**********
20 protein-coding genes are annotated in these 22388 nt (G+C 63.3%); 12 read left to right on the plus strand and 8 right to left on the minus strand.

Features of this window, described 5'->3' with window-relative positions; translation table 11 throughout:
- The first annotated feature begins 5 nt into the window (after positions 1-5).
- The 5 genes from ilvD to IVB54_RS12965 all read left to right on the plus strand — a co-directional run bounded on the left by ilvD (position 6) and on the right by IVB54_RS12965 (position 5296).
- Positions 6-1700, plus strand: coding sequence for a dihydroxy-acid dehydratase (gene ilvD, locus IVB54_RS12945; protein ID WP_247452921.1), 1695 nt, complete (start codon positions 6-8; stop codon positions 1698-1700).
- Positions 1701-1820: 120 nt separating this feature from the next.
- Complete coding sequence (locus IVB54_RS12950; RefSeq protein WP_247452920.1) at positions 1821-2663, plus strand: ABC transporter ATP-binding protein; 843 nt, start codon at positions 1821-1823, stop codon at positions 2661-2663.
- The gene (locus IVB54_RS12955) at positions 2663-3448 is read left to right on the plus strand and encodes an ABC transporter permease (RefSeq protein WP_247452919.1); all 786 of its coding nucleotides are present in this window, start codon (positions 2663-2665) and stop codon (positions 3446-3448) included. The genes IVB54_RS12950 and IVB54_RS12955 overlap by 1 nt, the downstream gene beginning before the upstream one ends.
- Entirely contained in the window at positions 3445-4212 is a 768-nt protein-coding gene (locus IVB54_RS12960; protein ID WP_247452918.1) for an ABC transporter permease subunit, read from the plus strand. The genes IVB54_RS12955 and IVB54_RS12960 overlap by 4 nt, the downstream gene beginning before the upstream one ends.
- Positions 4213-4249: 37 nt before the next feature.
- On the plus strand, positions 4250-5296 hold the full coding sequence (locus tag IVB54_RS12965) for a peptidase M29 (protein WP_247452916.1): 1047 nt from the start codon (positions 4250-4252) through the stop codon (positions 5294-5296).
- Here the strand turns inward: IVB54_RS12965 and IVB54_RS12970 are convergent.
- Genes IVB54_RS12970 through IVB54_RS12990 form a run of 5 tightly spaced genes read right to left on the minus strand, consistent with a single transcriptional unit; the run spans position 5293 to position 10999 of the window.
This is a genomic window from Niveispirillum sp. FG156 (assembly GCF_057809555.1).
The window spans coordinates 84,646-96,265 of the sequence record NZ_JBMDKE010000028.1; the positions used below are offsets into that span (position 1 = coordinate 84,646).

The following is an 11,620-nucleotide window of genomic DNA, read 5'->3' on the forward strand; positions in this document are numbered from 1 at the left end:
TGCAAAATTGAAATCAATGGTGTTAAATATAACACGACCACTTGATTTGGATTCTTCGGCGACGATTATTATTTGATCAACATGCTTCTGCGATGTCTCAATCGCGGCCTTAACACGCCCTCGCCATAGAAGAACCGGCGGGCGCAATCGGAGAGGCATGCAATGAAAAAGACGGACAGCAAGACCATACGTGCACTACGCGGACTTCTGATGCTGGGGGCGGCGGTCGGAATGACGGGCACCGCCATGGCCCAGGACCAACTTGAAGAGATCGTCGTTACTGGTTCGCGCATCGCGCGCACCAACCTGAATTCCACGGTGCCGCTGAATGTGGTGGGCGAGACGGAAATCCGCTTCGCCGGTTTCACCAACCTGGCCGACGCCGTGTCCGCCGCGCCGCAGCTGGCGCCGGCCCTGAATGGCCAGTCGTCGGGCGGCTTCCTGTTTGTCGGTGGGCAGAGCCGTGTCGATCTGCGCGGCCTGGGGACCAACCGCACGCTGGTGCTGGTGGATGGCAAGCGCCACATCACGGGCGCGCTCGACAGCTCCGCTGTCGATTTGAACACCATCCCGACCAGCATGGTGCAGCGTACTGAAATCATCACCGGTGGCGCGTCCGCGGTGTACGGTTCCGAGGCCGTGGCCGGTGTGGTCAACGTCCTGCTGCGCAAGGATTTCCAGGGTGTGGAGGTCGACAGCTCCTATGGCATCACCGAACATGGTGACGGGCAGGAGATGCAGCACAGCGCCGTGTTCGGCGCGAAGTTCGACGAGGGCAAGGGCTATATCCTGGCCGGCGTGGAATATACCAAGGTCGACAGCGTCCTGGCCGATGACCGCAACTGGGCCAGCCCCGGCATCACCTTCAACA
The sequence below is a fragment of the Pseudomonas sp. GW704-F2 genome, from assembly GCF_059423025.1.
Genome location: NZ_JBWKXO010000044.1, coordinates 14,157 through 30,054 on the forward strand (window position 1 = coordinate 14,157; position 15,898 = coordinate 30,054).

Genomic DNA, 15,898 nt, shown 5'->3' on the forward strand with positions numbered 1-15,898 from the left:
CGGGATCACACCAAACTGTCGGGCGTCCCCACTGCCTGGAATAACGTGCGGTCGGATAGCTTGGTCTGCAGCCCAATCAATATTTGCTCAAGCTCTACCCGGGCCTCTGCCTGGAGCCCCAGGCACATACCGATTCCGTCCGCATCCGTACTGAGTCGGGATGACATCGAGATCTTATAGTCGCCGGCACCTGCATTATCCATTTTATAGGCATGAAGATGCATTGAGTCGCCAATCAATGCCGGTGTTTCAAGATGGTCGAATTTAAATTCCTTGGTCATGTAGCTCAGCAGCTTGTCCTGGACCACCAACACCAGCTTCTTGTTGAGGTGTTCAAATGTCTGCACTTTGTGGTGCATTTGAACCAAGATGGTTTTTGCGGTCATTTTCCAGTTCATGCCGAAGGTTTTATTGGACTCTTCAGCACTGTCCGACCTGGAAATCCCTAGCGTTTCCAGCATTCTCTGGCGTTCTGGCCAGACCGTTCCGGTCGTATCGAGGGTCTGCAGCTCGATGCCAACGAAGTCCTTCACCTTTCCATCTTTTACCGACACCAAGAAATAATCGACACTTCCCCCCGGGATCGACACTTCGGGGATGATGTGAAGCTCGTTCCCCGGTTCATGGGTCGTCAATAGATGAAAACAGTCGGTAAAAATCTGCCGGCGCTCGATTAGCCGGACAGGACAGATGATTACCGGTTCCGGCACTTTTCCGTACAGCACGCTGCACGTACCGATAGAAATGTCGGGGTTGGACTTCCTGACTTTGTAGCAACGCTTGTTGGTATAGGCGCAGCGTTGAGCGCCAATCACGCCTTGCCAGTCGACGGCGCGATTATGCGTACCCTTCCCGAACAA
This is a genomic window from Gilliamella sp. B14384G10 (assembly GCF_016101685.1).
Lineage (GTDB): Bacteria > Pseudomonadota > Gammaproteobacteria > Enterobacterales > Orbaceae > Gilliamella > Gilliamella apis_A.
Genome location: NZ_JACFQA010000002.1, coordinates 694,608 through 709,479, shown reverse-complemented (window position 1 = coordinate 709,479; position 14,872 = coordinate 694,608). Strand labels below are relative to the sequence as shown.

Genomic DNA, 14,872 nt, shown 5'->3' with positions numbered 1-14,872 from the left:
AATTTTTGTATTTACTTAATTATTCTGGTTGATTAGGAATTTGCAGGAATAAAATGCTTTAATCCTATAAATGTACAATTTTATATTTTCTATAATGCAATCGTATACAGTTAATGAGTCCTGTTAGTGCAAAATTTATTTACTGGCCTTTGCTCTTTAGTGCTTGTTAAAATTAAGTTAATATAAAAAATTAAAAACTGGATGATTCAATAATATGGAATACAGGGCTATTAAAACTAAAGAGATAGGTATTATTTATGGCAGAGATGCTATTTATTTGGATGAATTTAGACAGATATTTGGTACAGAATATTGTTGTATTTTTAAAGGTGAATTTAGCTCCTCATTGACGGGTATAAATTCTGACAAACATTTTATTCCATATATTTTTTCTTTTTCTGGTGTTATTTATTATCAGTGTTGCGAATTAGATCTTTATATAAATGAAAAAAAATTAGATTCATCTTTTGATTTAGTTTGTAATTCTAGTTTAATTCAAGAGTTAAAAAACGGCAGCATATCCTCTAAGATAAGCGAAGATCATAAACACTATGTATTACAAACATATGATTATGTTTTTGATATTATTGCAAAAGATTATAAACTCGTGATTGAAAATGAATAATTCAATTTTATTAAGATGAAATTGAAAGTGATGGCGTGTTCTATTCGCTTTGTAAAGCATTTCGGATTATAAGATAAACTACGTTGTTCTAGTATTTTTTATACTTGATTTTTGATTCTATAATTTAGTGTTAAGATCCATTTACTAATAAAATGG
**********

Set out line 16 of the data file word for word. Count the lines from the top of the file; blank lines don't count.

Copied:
The following is an 11,620-nucleotide window of genomic DNA, read 5'->3' on the forward strand; positions in this document are numbered from 1 at the left end: